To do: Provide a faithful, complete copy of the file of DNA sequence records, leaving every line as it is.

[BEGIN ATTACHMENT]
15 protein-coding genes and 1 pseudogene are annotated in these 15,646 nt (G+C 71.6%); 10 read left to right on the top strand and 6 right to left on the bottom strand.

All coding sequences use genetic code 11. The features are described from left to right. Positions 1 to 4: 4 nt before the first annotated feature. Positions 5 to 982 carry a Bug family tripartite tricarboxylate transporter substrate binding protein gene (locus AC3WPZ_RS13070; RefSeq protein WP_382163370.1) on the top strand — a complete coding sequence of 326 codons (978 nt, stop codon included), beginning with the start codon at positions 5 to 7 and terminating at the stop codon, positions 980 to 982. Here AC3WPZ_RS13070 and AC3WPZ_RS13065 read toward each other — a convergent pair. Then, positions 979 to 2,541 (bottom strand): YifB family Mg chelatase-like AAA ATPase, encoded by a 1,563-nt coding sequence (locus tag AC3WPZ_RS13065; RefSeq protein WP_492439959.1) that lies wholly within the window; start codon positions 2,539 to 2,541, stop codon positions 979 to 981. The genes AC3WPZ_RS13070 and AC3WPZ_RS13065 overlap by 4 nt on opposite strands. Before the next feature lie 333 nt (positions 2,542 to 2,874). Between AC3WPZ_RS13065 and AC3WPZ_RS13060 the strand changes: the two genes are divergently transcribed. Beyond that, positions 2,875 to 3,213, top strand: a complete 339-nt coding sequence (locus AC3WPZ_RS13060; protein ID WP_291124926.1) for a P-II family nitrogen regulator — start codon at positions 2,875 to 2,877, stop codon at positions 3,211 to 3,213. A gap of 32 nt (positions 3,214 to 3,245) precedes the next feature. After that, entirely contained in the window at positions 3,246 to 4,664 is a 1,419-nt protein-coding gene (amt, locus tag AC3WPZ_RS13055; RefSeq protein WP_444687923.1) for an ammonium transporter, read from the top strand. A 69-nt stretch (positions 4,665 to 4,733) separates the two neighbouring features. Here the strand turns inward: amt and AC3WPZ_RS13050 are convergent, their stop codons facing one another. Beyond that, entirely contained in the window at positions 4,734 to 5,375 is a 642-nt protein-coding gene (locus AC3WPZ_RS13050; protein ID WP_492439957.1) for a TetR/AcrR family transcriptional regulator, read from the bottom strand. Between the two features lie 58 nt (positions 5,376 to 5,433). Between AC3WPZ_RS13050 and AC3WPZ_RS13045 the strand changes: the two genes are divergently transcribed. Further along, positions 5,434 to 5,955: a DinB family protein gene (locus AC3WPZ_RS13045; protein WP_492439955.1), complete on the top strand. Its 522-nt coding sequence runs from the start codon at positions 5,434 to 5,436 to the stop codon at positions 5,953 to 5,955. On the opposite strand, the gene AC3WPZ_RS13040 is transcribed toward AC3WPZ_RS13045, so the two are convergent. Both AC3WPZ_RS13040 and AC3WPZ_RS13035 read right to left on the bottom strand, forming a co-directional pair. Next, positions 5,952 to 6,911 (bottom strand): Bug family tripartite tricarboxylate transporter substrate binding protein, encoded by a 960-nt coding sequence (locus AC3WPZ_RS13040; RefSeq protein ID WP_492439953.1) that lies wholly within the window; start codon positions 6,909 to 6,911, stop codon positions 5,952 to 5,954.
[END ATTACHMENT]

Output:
15 protein-coding genes and 1 pseudogene are annotated in these 15,646 nt (G+C 71.6%); 10 read left to right on the top strand and 6 right to left on the bottom strand.

All coding sequences use genetic code 11. The features are described from left to right. Positions 1 to 4: 4 nt before the first annotated feature. Positions 5 to 982 carry a Bug family tripartite tricarboxylate transporter substrate binding protein gene (locus AC3WPZ_RS13070; RefSeq protein WP_382163370.1) on the top strand — a complete coding sequence of 326 codons (978 nt, stop codon included), beginning with the start codon at positions 5 to 7 and terminating at the stop codon, positions 980 to 982. Here AC3WPZ_RS13070 and AC3WPZ_RS13065 read toward each other — a convergent pair. Then, positions 979 to 2,541 (bottom strand): YifB family Mg chelatase-like AAA ATPase, encoded by a 1,563-nt coding sequence (locus tag AC3WPZ_RS13065; RefSeq protein WP_492439959.1) that lies wholly within the window; start codon positions 2,539 to 2,541, stop codon positions 979 to 981. The genes AC3WPZ_RS13070 and AC3WPZ_RS13065 overlap by 4 nt on opposite strands. Before the next feature lie 333 nt (positions 2,542 to 2,874). Between AC3WPZ_RS13065 and AC3WPZ_RS13060 the strand changes: the two genes are divergently transcribed. Beyond that, positions 2,875 to 3,213, top strand: a complete 339-nt coding sequence (locus AC3WPZ_RS13060; protein ID WP_291124926.1) for a P-II family nitrogen regulator — start codon at positions 2,875 to 2,877, stop codon at positions 3,211 to 3,213. A gap of 32 nt (positions 3,214 to 3,245) precedes the next feature. After that, entirely contained in the window at positions 3,246 to 4,664 is a 1,419-nt protein-coding gene (amt, locus tag AC3WPZ_RS13055; RefSeq protein WP_444687923.1) for an ammonium transporter, read from the top strand. A 69-nt stretch (positions 4,665 to 4,733) separates the two neighbouring features. Here the strand turns inward: amt and AC3WPZ_RS13050 are convergent, their stop codons facing one another. Beyond that, entirely contained in the window at positions 4,734 to 5,375 is a 642-nt protein-coding gene (locus AC3WPZ_RS13050; protein ID WP_492439957.1) for a TetR/AcrR family transcriptional regulator, read from the bottom strand. Between the two features lie 58 nt (positions 5,376 to 5,433). Between AC3WPZ_RS13050 and AC3WPZ_RS13045 the strand changes: the two genes are divergently transcribed. Further along, positions 5,434 to 5,955: a DinB family protein gene (locus AC3WPZ_RS13045; protein WP_492439955.1), complete on the top strand. Its 522-nt coding sequence runs from the start codon at positions 5,434 to 5,436 to the stop codon at positions 5,953 to 5,955. On the opposite strand, the gene AC3WPZ_RS13040 is transcribed toward AC3WPZ_RS13045, so the two are convergent. Both AC3WPZ_RS13040 and AC3WPZ_RS13035 read right to left on the bottom strand, forming a co-directional pair. Next, positions 5,952 to 6,911 (bottom strand): Bug family tripartite tricarboxylate transporter substrate binding protein, encoded by a 960-nt coding sequence (locus AC3WPZ_RS13040; RefSeq protein ID WP_492439953.1) that lies wholly within the window; start codon positions 6,909 to 6,911, stop codon positions 5,952 to 5,954.